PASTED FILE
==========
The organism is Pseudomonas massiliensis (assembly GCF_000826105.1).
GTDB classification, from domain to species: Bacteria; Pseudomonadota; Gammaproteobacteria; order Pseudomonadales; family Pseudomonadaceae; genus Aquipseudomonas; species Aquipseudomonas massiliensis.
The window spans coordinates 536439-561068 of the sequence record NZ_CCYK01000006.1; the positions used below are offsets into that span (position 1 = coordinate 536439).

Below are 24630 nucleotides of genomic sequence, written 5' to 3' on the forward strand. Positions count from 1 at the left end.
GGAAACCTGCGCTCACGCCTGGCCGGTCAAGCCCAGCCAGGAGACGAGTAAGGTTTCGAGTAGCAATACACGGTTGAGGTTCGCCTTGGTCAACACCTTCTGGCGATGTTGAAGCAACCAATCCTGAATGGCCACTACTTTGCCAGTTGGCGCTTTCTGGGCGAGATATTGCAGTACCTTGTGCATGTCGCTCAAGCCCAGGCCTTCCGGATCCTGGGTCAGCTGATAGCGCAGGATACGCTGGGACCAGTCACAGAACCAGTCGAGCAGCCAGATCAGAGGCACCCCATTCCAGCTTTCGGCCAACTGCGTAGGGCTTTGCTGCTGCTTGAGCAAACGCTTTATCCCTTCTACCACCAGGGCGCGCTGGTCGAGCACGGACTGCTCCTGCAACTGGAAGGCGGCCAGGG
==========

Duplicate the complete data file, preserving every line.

The organism is Pseudomonas massiliensis (assembly GCF_000826105.1).
GTDB classification, from domain to species: Bacteria; Pseudomonadota; Gammaproteobacteria; order Pseudomonadales; family Pseudomonadaceae; genus Aquipseudomonas; species Aquipseudomonas massiliensis.
The window spans coordinates 536439-561068 of the sequence record NZ_CCYK01000006.1; the positions used below are offsets into that span (position 1 = coordinate 536439).

Below are 24630 nucleotides of genomic sequence, written 5' to 3' on the forward strand. Positions count from 1 at the left end.
GGAAACCTGCGCTCACGCCTGGCCGGTCAAGCCCAGCCAGGAGACGAGTAAGGTTTCGAGTAGCAATACACGGTTGAGGTTCGCCTTGGTCAACACCTTCTGGCGATGTTGAAGCAACCAATCCTGAATGGCCACTACTTTGCCAGTTGGCGCTTTCTGGGCGAGATATTGCAGTACCTTGTGCATGTCGCTCAAGCCCAGGCCTTCCGGATCCTGGGTCAGCTGATAGCGCAGGATACGCTGGGACCAGTCACAGAACCAGTCGAGCAGCCAGATCAGAGGCACCCCATTCCAGCTTTCGGCCAACTGCGTAGGGCTTTGCTGCTGCTTGAGCAAACGCTTTATCCCTTCTACCACCAGGGCGCGCTGGTCGAGCACGGACTGCTCCTGCAACTGGAAGGCGGCCAGGG